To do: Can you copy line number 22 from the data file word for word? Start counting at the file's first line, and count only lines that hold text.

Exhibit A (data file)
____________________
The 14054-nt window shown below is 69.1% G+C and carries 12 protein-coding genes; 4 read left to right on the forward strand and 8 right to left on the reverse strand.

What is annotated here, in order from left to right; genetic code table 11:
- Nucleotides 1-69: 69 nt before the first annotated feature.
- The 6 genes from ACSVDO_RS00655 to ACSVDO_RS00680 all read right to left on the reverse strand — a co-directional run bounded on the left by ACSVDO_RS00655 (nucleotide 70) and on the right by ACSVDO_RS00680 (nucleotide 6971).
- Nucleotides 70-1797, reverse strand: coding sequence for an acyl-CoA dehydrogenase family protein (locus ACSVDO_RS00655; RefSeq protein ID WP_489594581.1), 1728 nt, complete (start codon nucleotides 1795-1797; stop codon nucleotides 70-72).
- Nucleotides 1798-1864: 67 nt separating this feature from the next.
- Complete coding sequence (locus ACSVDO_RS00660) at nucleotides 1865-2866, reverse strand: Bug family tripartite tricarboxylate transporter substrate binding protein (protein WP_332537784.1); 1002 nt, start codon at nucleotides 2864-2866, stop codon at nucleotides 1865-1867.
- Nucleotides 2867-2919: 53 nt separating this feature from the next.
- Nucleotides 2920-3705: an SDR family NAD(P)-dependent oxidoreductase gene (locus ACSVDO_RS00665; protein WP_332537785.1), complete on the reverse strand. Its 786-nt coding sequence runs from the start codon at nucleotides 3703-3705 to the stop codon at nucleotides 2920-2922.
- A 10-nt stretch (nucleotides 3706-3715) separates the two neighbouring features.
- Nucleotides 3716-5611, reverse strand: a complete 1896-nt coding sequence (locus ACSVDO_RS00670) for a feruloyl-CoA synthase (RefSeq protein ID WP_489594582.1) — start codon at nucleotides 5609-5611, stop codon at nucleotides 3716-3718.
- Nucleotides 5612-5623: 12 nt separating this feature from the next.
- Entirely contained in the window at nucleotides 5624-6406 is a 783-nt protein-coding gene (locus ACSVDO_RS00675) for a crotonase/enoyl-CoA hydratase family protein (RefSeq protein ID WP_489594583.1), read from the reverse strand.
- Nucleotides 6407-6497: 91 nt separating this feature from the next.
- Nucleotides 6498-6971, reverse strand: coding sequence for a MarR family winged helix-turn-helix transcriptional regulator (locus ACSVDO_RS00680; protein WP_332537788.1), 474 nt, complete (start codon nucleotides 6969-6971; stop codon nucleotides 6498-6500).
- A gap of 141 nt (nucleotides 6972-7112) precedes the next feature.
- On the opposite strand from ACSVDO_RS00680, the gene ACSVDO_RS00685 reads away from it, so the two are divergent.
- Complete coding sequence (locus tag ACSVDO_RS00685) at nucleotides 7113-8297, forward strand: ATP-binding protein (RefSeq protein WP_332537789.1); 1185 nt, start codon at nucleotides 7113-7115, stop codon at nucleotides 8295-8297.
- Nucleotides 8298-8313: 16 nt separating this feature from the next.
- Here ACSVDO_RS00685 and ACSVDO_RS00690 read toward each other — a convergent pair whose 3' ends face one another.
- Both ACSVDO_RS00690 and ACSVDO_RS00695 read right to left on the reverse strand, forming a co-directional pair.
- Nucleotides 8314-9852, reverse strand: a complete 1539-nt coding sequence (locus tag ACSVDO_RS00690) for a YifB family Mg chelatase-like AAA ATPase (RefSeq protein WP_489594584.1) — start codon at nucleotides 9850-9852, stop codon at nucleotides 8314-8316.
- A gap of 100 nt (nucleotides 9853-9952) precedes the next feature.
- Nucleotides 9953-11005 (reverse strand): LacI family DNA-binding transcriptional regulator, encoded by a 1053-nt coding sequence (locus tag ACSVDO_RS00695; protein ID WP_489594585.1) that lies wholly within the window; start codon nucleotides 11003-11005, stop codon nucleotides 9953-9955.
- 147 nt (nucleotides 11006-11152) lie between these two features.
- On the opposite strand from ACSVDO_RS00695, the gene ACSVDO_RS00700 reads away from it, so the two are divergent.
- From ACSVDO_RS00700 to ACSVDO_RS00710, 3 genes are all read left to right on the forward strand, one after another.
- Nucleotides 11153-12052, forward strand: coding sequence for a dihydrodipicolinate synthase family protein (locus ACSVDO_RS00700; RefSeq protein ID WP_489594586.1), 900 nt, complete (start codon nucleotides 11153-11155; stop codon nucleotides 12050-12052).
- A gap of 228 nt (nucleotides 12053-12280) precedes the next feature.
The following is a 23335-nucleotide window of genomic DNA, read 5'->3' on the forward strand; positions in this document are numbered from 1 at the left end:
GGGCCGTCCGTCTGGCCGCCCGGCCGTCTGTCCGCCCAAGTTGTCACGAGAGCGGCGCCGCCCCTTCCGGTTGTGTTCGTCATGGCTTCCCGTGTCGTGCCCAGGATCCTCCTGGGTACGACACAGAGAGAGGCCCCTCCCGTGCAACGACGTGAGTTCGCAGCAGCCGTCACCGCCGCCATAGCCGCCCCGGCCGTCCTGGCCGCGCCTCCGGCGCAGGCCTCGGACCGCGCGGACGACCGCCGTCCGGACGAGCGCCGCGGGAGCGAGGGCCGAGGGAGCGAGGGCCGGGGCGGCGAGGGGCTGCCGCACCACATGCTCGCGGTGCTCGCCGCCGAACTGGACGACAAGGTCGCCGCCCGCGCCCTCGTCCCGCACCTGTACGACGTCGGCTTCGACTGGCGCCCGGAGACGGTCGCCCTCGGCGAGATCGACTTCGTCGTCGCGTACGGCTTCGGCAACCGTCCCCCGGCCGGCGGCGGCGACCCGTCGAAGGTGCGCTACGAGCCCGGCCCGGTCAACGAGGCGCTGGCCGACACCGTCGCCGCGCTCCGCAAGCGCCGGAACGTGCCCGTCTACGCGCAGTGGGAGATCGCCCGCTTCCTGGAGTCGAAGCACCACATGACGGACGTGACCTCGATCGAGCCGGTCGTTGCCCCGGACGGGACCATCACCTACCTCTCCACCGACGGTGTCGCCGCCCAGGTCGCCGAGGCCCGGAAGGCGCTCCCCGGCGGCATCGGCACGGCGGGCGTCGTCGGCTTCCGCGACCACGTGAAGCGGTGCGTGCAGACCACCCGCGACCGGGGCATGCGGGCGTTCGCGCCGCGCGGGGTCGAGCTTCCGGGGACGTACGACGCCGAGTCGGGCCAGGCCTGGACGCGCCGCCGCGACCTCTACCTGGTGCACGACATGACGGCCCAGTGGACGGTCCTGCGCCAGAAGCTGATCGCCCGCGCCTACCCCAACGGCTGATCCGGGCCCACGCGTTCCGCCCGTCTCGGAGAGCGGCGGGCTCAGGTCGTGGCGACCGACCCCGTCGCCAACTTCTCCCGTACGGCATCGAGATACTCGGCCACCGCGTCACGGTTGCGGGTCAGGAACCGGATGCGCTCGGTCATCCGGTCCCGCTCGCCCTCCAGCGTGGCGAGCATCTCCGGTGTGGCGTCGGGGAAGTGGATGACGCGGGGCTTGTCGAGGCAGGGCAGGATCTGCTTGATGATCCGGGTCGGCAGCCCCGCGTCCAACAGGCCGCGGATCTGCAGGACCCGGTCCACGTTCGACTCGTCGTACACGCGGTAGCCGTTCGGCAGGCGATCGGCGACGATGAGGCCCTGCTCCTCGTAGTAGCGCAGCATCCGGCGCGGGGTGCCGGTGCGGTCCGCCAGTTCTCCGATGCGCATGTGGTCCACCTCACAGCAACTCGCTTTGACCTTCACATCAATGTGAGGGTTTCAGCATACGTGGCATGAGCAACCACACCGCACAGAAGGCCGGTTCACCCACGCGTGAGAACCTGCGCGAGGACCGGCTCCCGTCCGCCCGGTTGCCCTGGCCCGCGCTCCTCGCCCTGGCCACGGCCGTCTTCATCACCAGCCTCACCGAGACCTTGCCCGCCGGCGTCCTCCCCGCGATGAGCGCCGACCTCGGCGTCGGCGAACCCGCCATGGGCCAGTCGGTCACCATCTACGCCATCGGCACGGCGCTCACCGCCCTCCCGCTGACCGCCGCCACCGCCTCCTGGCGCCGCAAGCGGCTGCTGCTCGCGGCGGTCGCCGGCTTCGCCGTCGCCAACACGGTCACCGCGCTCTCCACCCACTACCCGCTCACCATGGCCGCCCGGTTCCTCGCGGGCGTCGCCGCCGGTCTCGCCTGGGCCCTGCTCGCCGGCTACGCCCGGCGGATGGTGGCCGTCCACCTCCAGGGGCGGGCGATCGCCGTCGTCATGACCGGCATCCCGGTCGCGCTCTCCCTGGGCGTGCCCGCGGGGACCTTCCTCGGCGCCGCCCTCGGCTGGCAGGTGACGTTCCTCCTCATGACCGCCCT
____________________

- Nucleotides 8314-9852, reverse strand: a complete 1539-nt coding sequence (locus tag ACSVDO_RS00690) for a YifB family Mg chelatase-like AAA ATPase (RefSeq protein WP_489594584.1) — start codon at nucleotides 9850-9852, stop codon at nucleotides 8314-8316.